So, it’s this interplay between the security of the settlement and the politics of the settlement. In very, very crude terms, you’ve got Tate and Stella, who are the mom and dad of the show, so to speak, and then the younger guys are Cass and Fleur, and on the side, coming in to blow this all out of the water, is Julius Berger. In Episode 1, you have Mitchell Hoban, who’s played by Jamie Bamber from Battlestar Galactica, who’s a very angry man, unhappy with the way things are going. His sidekick is Jack, who is played by Ashley Walters, who used to be in the So Solid Crew, a British hip-hop band. He’s military power and the force of the Expeditionaries, when they go out to explore the planet. They’re an armed defense. There are basically six main characters – President Tate, Stella, Cass, Fleur, Jack and Julius.
At what point did you decide to cast an American as Julius Berger? Was that something you had always been looking to do?
RICHARDS: It’s something I’ve always wanted to do for two reasons. One is to make it feel international and universal. Also, to pay tribute to the fact that sci-fi is very much an American genre. Space and the exploration of space is something so closely associated with America, it would feel odd if we didn’t have at least one token American in it. It wasn’t a decision that was necessarily made by me, and it wasn’t always definite that it would be Julius Berger who was American, although that seemed logical, in the end. We’d always had it in mind because we wanted to add an international flavor to the cast and an American was the obvious choice.
How did you decide on the look for this new settlement? Was it something you had an idea for before you found the location, or did you choose the location and then adapt the look to that?
RICHARDS: We decided on the location fairly early on. The project was funded by BBC Wales, so one of the options would have been shooting in Wales, but the problem with shooting in Wales, particularly for a UK audience, is that they quickly recognize that it’s Wales and not some other planet. That would have been a bit of a problem, so we looked at other options. We considered Canada and we considered South Africa. The big advantage of South Africa is that it’s on the same timeline, so if you’re shooting overseas, you can at least be in constant communication with the set.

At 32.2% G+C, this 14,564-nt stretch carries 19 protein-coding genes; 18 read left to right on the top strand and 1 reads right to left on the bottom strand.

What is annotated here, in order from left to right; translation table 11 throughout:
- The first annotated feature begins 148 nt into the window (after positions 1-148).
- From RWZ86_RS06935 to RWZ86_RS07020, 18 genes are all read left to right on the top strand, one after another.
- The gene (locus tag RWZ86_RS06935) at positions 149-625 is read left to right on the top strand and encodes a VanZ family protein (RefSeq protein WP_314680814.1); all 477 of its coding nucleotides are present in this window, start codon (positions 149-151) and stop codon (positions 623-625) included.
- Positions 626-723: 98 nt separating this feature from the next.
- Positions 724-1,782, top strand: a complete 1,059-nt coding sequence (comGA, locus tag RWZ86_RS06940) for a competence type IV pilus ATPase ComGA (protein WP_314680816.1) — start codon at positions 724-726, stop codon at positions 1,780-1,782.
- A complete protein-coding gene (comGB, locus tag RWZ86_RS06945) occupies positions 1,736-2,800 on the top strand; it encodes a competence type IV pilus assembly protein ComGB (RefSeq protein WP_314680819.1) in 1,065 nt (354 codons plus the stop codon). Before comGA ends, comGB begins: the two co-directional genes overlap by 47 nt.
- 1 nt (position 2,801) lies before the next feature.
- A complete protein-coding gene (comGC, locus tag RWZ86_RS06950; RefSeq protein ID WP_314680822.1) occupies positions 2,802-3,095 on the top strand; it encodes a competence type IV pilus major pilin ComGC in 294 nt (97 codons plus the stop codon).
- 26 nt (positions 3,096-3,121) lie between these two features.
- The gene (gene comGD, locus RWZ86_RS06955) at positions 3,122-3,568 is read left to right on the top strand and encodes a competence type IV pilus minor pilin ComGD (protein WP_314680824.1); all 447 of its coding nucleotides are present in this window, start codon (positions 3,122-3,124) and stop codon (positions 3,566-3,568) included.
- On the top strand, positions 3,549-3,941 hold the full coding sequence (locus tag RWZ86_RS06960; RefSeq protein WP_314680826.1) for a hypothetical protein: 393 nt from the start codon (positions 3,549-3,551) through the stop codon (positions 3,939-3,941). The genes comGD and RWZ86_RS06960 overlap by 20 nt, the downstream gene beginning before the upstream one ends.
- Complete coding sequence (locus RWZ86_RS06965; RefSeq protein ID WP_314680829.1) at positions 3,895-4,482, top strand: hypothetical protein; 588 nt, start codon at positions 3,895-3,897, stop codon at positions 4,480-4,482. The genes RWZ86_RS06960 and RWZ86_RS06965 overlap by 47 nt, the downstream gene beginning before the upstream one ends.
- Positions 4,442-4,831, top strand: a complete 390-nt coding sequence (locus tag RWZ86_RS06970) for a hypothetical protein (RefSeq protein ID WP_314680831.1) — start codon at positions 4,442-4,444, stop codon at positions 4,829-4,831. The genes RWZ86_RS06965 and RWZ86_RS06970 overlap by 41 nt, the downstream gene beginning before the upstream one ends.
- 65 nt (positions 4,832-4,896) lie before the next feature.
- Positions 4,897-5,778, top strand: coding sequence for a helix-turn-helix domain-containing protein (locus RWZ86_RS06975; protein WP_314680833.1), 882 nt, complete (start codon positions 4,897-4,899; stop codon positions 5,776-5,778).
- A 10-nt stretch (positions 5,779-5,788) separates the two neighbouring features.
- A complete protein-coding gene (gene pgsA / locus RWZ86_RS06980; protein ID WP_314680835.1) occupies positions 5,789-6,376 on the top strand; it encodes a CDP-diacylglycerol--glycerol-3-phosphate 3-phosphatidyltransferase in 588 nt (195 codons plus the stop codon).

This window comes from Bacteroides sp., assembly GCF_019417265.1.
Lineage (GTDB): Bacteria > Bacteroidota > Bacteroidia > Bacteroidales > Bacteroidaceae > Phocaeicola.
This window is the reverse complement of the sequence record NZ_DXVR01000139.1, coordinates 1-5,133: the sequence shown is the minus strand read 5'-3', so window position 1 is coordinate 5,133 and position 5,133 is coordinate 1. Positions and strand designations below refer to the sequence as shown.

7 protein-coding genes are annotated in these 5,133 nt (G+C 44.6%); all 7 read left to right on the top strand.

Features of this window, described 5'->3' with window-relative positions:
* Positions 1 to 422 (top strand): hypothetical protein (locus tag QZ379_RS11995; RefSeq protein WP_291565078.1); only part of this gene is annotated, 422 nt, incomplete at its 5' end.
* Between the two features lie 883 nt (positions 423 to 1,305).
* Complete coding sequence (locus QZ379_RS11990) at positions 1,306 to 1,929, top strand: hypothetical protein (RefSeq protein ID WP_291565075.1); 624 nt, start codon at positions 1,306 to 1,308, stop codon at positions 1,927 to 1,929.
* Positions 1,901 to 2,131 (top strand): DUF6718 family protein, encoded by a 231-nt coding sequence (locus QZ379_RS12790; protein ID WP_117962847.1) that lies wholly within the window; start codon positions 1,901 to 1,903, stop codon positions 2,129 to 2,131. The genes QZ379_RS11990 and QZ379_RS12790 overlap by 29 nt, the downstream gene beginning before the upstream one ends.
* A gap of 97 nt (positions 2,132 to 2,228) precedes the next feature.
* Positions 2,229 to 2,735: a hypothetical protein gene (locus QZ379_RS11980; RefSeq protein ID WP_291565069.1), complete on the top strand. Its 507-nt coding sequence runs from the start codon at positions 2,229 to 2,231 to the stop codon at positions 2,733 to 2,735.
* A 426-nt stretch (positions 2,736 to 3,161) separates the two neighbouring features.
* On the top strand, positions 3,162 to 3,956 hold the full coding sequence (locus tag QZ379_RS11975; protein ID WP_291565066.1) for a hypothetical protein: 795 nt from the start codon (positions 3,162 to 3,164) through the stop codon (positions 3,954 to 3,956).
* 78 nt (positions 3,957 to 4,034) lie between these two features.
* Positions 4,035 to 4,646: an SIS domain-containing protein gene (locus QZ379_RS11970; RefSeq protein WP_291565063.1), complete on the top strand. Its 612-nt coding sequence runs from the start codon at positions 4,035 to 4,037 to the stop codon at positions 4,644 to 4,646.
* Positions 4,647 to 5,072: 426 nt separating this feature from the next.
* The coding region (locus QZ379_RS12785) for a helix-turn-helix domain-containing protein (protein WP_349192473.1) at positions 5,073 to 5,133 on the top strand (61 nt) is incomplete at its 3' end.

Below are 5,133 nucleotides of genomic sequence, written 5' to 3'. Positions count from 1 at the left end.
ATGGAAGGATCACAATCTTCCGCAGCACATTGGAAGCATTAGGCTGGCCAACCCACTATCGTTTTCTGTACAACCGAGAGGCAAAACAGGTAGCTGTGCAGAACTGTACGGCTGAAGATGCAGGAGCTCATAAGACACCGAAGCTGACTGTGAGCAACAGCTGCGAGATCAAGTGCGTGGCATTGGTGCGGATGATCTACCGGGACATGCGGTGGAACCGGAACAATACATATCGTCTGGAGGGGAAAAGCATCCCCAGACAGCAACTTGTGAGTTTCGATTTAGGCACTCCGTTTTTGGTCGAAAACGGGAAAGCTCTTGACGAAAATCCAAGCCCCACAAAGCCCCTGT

We went out on an exploratory mission in South Africa and we were completely blown away by the landscape because it’s got everything. It’s got white sand dunes that have a very sci-fi feel, and it’s got these incredible mountain ranges around Cape Town, and there are so many brilliant places to shoot. Once we saw South Africa, the external location was a fairly easy choice. And then, when it came to design, we have a brilliant designer, Ed Thomas, who’s worked on Doctor Who, and he was responsible for creating the look of the place. We had loads of debates. What we didn’t want it to be was all white and gleaming, which is one of the classic sci-fi looks. We wanted it to feel quite real. These people have been there for 10 years, and out of virtually nothing, they’ve created shelter for themselves. We worked hard to make it feel both accessible, but also quite rough around the edges. We didn’t want it to be too slick. And, I think he’s done a great job of creating that slightly recycled look that it has.
Since this story picks up after these people have already been on Carpathia for awhile, how much backstory will the viewers get? Will they get to see what these people went through before?
RICHARDS: I like to flatter myself that we’ve done the exposition really well. I think we’ve told enough and left enough for there to be obvious questions that people will ask and maybe get answers to through the series, and maybe not. But, what we haven’t done is weight down the first episode with a ton of exposition. Once you start with that, you can go on and on and on with, “How long have they been there? How long did it take? When was it planned? Do they have money?” Those are all great questions, but I didn’t want to answer them all in Episode 1. So, I think we’ve done the backstory at particularly specific moments, and we’ve dramatized what’s happened through what’s happening with Jamie Bamber’s character and his plans. He plans to split from the settlement on Carpathia and start again with his team of Expeditionaries, and this causes a major crisis in Carpathian society. So, I try to tell some of the backstory through what’s happening, in that moment.